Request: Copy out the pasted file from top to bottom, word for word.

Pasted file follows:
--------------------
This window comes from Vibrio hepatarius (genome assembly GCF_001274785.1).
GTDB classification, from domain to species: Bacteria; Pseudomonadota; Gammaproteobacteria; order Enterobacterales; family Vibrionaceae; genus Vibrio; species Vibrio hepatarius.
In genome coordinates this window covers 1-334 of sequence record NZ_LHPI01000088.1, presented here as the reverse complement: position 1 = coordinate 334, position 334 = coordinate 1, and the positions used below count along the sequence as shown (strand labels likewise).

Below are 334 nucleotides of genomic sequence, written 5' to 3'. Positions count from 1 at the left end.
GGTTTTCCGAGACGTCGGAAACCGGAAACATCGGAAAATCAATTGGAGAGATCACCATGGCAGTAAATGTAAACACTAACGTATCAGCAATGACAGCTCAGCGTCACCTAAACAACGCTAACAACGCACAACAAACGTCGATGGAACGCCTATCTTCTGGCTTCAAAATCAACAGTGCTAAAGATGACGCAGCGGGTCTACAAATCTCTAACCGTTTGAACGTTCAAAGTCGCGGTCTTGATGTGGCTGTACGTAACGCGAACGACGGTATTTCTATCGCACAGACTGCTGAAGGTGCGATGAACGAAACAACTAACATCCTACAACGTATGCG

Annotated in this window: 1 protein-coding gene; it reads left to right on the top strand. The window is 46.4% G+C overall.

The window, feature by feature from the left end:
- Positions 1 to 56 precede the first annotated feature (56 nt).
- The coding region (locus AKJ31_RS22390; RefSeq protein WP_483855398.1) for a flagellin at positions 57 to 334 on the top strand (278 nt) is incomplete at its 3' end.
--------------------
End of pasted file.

This window comes from Vibrio hepatarius (genome assembly GCF_001274785.1).
GTDB classification, from domain to species: Bacteria; Pseudomonadota; Gammaproteobacteria; order Enterobacterales; family Vibrionaceae; genus Vibrio; species Vibrio hepatarius.
In genome coordinates this window covers 1-334 of sequence record NZ_LHPI01000088.1, presented here as the reverse complement: position 1 = coordinate 334, position 334 = coordinate 1, and the positions used below count along the sequence as shown (strand labels likewise).

Below are 334 nucleotides of genomic sequence, written 5' to 3'. Positions count from 1 at the left end.
GGTTTTCCGAGACGTCGGAAACCGGAAACATCGGAAAATCAATTGGAGAGATCACCATGGCAGTAAATGTAAACACTAACGTATCAGCAATGACAGCTCAGCGTCACCTAAACAACGCTAACAACGCACAACAAACGTCGATGGAACGCCTATCTTCTGGCTTCAAAATCAACAGTGCTAAAGATGACGCAGCGGGTCTACAAATCTCTAACCGTTTGAACGTTCAAAGTCGCGGTCTTGATGTGGCTGTACGTAACGCGAACGACGGTATTTCTATCGCACAGACTGCTGAAGGTGCGATGAACGAAACAACTAACATCCTACAACGTATGCG

Annotated in this window: 1 protein-coding gene; it reads left to right on the top strand. The window is 46.4% G+C overall.

The window, feature by feature from the left end:
- Positions 1 to 56 precede the first annotated feature (56 nt).
- The coding region (locus AKJ31_RS22390; RefSeq protein WP_483855398.1) for a flagellin at positions 57 to 334 on the top strand (278 nt) is incomplete at its 3' end.